Making an impact on Toledo's arts and small businesses
Growing up in Ida, Mich. wasn't ideal for a self-professed weird kid with creative tendencies. His family worked blue-collar jobs, including in the auto industry, but Ryan Bunch was always interested in making books, writing poems and drawing.
"It was not quite Footloose extreme, but it was very much that kind of town where it was like, 'Well, that's all well and good, but what do you wanna do with your life?'" he says. A four-month internship in Washington, D.C. showed him it was possible to make a living in the arts, and he decided to do that in Toledo.
Bunch is the Communications and Outreach Coordinator at The Arts Commission, a nonprofit organization and the oldest arts commission in Ohio. In his position, Bunch is involved in community programs, telling the public about them, attending community meetings to learn about new projects and so much more.
In short, Bunch lets people know about all the great arts-related things happening in Toledo so they don't go looking for them in other cities: "The grass is always greener, it always looks funner to live somewhere else, but we really have all of that same stuff here."
Toledo's art scene isn't new, but it has been evolving, Bunch says, citing all the "weird" art he used to see when he moved to the city in 2004. Back then, he spent time at art openings and in coffee shops "looking for the weird kids that were sitting in the corner." He says social media has brought more awareness to the arts community, as well as art events in Toledo.
Of course, a supportive community doesn't mean there isn't room to grow. Bunch sees the city as being at an interesting place in terms of the supply and demand of artists and arts-related events: every weekend there seems to be more arts-related events than there are people to attend them.
"Right now it's at a weird tipping point where the same community that would be attending those things is the same community that's doing those things," he says. But as awareness grows, more people will come out to support the events and artists, he says.
When it comes to the future, Bunch isn't sure where Toledo's art scene is headed, but he's OK with that.
"Any other time that I've lived here, I've sort of felt like I could see where things were moving a little bit. I really don't have any idea right now, which is exciting to me," he says.
In addition to his work with The Arts Commission, Bunch is also a founding member of Toledo SOUP, a non-profit that helps local businesses and organizations get funds from community members who pay $5 for a meal made by local chefs and then vote on who receives the money.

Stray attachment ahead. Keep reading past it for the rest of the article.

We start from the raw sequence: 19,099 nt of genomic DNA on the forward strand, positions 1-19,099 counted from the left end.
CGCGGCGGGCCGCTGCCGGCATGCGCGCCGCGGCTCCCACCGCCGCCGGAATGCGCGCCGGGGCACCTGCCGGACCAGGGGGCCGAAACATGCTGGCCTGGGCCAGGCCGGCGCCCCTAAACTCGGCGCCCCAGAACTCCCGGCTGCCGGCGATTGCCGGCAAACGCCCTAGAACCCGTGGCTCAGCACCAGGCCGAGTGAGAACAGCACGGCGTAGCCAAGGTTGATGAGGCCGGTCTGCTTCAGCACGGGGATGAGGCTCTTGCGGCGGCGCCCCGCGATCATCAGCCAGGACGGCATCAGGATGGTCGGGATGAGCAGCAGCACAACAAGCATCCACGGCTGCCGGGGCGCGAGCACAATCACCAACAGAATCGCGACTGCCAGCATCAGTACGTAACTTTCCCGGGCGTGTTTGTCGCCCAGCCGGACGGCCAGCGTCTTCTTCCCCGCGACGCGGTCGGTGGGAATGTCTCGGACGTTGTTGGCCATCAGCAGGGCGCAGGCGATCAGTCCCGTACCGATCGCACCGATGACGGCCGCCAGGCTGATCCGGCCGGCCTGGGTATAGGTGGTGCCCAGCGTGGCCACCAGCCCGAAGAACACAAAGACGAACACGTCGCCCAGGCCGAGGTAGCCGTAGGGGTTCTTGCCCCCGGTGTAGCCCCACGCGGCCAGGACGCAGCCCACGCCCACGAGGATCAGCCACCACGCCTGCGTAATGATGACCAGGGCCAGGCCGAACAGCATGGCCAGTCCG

"It's sort of a live-action Kickstarter," Bunch says. "It's a way to generate funds, small dollar grants on the spot to give to organizations, start-up businesses, who otherwise don't have access to get their hands on $1,000 or $1,500."
While quite a few organizations have received Toledo SOUP funds, two stand out to Bunch. The first is Glass City Pedicabs, because he says people feel invested when they see the pedicabs around town at sporting games or other downtown events.
"Every time one of those things goes by or you hop on one to get somewhere, you kind of inherently feel like, 'I helped make this happen!'" he says.
The second Toledo SOUP winner that stands out to Bunch is Soul City Boxing, a gym for kids that aims to help curb gangs and violence, as well as help kids with academics.
"They won and they were humble and so excited that they actually donated a portion of their winnings to the other two organizations they were competing against," Bunch says, noting that after Soul City Boxing's generosity, several other organizations have followed their lead and shared some of the winnings.
Beyond his work, Bunch is passionate about his community as a whole. In 2005, Bunch moved to Toledo's Old West End, an area where he spends most of his time and money, he says. He heard about the area's reputation of being home to many musicians and artists and found like-minded artists in the area—some of his best friends, in fact.
Toledo is a unique place that isn't necessarily for everyone, Bunch says: "I say all the time that our number one export is cool, talented people." In fact, Bunch almost left the city a few times but stayed thanks to the encouragement of others and the desire to really make an impact on Toledo.
It is for a lot of people though, including the artists who enjoy the city's creativity and affordability, and those who want to be involved in something cool.
"I think there are a lot more opportunities for young people in the creative community to get involved in and make a significant difference in the growth and development and revitalization of Toledo," Bunch says.
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